The EU is a complex yet flexible institution. That said, it is important that you always have an idea of who you are talking to, who makes the hard decisions and who you can rely on in times of need.
Greece’s bailout governments often ended up in a mess because they misinterpreted the signals coming from abroad. In some cases, they mistook northern European niceties for a nod of approval. There have been ministers who claimed to be certain of the troika’s wants because they had earlier spoken to task force officials in Athens. Former Prime Minister Antonis Samaras believed up until October that the European Commission would step in to wrap up the evaluation process on certain mild conditions before he could move on to pursuing an agreement on the Greek debt. We all know what followed.
Those who engage in this endless and exhausting power game are always in danger of committing a very costly mistake. The current government is inexperienced but it has a mandate for a tough negotiation. It has drawn its own red lines but it is important to know the other side’s red lines as well. The European Commission traditionally wants to help reach a compromise solution because it is allergic to anything that could jeopardize the European project. But that is only as far as it can go. The EU’s executive did not want IMF involvement in Europe, yet this was imposed by German Chancellor Angela Merkel. Now it wants a face-saving solution for Athens and Berlin. However, it has become clear that when the Eurogroup gets under way, the Commission and European Parliament play second fiddle.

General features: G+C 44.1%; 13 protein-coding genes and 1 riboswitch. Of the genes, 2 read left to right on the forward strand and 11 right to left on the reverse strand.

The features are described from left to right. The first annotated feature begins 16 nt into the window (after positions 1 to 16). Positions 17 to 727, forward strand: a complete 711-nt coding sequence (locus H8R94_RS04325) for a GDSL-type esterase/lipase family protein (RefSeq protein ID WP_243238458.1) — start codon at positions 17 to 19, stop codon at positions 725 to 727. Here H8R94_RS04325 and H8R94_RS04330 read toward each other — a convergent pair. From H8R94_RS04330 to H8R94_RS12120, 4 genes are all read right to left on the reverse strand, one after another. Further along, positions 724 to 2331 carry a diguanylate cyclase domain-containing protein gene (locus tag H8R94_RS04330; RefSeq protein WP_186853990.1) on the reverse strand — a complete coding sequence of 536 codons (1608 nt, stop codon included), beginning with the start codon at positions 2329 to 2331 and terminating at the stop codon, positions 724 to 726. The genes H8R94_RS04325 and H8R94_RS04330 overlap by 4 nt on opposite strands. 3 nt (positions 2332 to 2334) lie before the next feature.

Greek Prime Minister Alexis Tsipras questions the decision-making process because, as he said on Tuesday, it does not make sense to hold a Eurogroup meeting and then have one government make the decision. As an experienced leftist he knows a thing or two about the balance of power. He knows that there is no such thing as a southern alliance, a northern alliance, or in fact any alliance that would be there to support Greece ahead of a clash. The Americans would not like to see an accident but there is not much they can do. The same goes for the Chinese. Russia is a strong card that you can only flash once or twice.
Will an accident be avoided? The danger is clear. Tsipras could be vindicated on having warned against the disastrous austerity and of having spoken of Germany’s counterproductive hegemony. But Greece will have still suffered serious damage. Tsipras, and the rest of us, will still be here, in rather unpleasant circumstances. The others will be out playing the blame game about why the Greek case ended in fiasco.